Living With Minified URLs

There seem to have a been a lot of posts recently about URL shorteners/minifiers, such as this or this, which linked back to On URL shorteners by delicious founder Joshua Schachter. I’m not sure if Brian Kelly has done a risk assessment post about it yet, though? ;-)

So what are we to do in the case of URL shorteners going down, or disappearing from the web?

How about this?

When you publish a page, do a lookup using the most popular URL shortener sites to grab the shortened URL for that page from those services, and hard code those URLs into the page as metadata:

<meta name=”shortURL” content=”; />
<meta name=”shortURL” content=”; />

Then if a particular URL shortener service goes down, there’s a fallback position available in the form of using the web search engines to track down your page, as long as they index the page metadata?

PS it also strikes me that if a URL service were to go down, it’d be in e.g. Google’s interests to buy up their databases in the closing down fire sale…

PPS annotating every page would potentially introduce overload the URL shortening services, I suspect, so I wonder this: maybe page publishers should inject the meta data into a page if they see incoming referrer traffic coming in to the page from a URL shortening service? So for example, if the server sees incoming traffic to a page from, it grabs the short URL for the page and adds it to the page metadata? This is not a million miles away from a short URL trackback service? (Cf. also e.g. things like Tweetback.)

PPPS via Downes: Short URL Auto-Discovery (looks like it’s being offered as an RFC).

Rant About URL Shorteners…

It’s late, I’m tired, and I have a 5am start… but I’ve confused several people just now with a series of loosely connected idle ranty tweets, so here’s the situation:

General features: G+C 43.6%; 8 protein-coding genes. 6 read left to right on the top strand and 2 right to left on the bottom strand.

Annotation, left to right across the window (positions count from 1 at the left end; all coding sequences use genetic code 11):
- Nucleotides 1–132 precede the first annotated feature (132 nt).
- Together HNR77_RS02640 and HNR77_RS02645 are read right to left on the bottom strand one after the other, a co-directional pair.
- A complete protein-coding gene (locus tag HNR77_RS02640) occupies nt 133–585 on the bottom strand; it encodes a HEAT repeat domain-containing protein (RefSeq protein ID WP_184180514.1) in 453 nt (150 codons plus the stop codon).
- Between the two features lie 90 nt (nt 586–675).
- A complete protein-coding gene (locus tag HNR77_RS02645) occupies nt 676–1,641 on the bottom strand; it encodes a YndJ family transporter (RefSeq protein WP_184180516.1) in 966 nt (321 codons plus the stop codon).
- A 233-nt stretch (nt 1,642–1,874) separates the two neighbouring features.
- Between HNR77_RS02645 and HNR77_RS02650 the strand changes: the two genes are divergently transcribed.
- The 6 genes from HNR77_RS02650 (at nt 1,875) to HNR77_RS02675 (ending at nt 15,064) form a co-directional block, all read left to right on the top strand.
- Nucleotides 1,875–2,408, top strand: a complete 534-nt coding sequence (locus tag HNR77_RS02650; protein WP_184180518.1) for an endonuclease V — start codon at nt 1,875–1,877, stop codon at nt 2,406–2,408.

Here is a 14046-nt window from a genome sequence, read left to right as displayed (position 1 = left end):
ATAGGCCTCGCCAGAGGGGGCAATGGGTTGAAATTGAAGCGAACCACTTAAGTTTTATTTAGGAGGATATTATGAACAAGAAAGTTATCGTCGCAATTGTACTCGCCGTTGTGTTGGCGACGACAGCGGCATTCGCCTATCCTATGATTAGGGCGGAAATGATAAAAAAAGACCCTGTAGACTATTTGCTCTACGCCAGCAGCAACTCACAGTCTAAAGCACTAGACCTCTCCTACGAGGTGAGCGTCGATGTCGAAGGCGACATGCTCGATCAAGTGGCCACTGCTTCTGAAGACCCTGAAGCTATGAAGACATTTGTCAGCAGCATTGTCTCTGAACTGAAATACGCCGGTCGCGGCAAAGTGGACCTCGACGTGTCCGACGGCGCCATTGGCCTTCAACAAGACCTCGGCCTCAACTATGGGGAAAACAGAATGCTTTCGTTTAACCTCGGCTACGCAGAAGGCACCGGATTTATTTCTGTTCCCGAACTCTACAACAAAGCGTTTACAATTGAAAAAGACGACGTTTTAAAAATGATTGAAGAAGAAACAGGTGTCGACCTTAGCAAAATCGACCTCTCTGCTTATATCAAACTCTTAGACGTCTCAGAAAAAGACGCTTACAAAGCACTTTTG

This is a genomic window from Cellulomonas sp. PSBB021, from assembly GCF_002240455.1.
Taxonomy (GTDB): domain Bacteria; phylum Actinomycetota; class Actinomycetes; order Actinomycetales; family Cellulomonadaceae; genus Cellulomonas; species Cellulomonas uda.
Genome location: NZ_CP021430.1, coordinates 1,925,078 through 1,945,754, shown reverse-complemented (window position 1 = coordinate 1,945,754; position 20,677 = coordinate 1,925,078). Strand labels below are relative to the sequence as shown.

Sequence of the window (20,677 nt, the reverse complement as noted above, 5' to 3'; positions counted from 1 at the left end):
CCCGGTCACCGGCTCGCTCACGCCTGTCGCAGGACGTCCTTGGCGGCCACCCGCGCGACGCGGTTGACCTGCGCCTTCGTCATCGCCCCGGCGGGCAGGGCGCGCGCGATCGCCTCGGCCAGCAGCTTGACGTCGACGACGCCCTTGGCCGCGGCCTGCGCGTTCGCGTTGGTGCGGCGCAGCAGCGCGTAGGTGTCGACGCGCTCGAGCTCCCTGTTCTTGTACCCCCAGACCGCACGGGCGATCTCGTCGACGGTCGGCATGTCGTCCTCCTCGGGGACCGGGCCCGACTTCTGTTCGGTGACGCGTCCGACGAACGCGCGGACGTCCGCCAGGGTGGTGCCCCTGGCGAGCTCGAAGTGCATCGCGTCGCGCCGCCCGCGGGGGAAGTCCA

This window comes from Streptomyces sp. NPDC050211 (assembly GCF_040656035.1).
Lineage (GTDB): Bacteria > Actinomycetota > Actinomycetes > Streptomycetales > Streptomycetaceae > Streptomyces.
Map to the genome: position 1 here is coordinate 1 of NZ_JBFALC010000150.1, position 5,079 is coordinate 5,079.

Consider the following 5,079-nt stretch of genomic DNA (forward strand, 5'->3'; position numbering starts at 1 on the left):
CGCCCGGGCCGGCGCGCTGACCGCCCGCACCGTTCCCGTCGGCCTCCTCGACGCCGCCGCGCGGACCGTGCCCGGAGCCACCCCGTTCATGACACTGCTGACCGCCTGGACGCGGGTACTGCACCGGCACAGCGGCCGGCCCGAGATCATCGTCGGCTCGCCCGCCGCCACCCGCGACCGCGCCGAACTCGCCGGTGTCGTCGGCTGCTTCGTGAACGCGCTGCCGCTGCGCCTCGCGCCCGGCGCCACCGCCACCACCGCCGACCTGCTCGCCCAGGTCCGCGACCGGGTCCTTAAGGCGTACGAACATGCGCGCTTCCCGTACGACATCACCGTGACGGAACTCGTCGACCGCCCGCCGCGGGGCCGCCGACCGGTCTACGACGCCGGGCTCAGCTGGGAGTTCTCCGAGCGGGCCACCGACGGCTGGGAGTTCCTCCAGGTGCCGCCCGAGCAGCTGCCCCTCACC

– I’m building a simple app that looks at URLs tweeted recently on a twitter list;
– lots of the the URLs are shortened;
– some of the shortened URLs are shortened with different services but point to the same target/destination/long URL;
– all I want to do – hah! ALL I want to do – is call a simple webservice that will return the long url given the short URL;
– i have two half solutions at the moment; the first is using python to call the url (urllib.urlopen(shorturl)), then use .getinfo() on the return to look-up the page that was actually returned; then I use Beautiful Soup to try and grab the <title> element for the page so I can display the page title as well as the long (actual) URL; BUT – sometimes the urllib call appears to hang (and I can’t see how to set a timeout/force and except), and sometimes the page is so tatty Beuatiful Soup borks on the scrape;
– my alternative solution is to call YQL with something like select head.title from html where url=”; and xpath = “//html” (h/t to @codepo8 for pointing out the xpath argument); if there’s a redirect, the diagnostics YQL info gives the redirect URL. But for some services, like the Yahoo owned delicious/ shortener, the robots.txt file presumably tells the well-behaved YQL to f**k off, becuase 3rd party resolution is not allowed.

It seems to me that in exchange for us giving shorteners traffic, they should conform to a convention that allows users, given a shorturl, to:

1) lookup the long URL, necessarily, using some sort of sameas convention;
2) lookup the title of the target page, as an added value service/benefit;
3) (optionally) list the other alternate short URLs the service offers for the same target URL.

If I was a militant server admin, I’d be tempted to start turning traffic away from the crappy shorteners… but then. that’s because I’m angry and ranting at the mo…;-)

Even if I could reliably call the short URL and get the long URL back, this isn’t ideal… suppose 53 people all mint their own short URLs for the same page. I have to call that page 53 times to find the same URL and page title? WTF?

… or suppose the page is actually an evil spam filled page on with page title “pr0n t1t b0ll0x”; maybe I see that and don’t want to go anywhere near the page anyway…

PS see also Joshua Schachter on url shorteners

PPS sort of loosely related, ish, err, maybe ;-) Local or Canonical URIs?. Chris (@cgutteridge) also made the point that “It’s vital that any twitter (or similar) archiver resolves the tiny URLs or the archive is, well, rubbish.”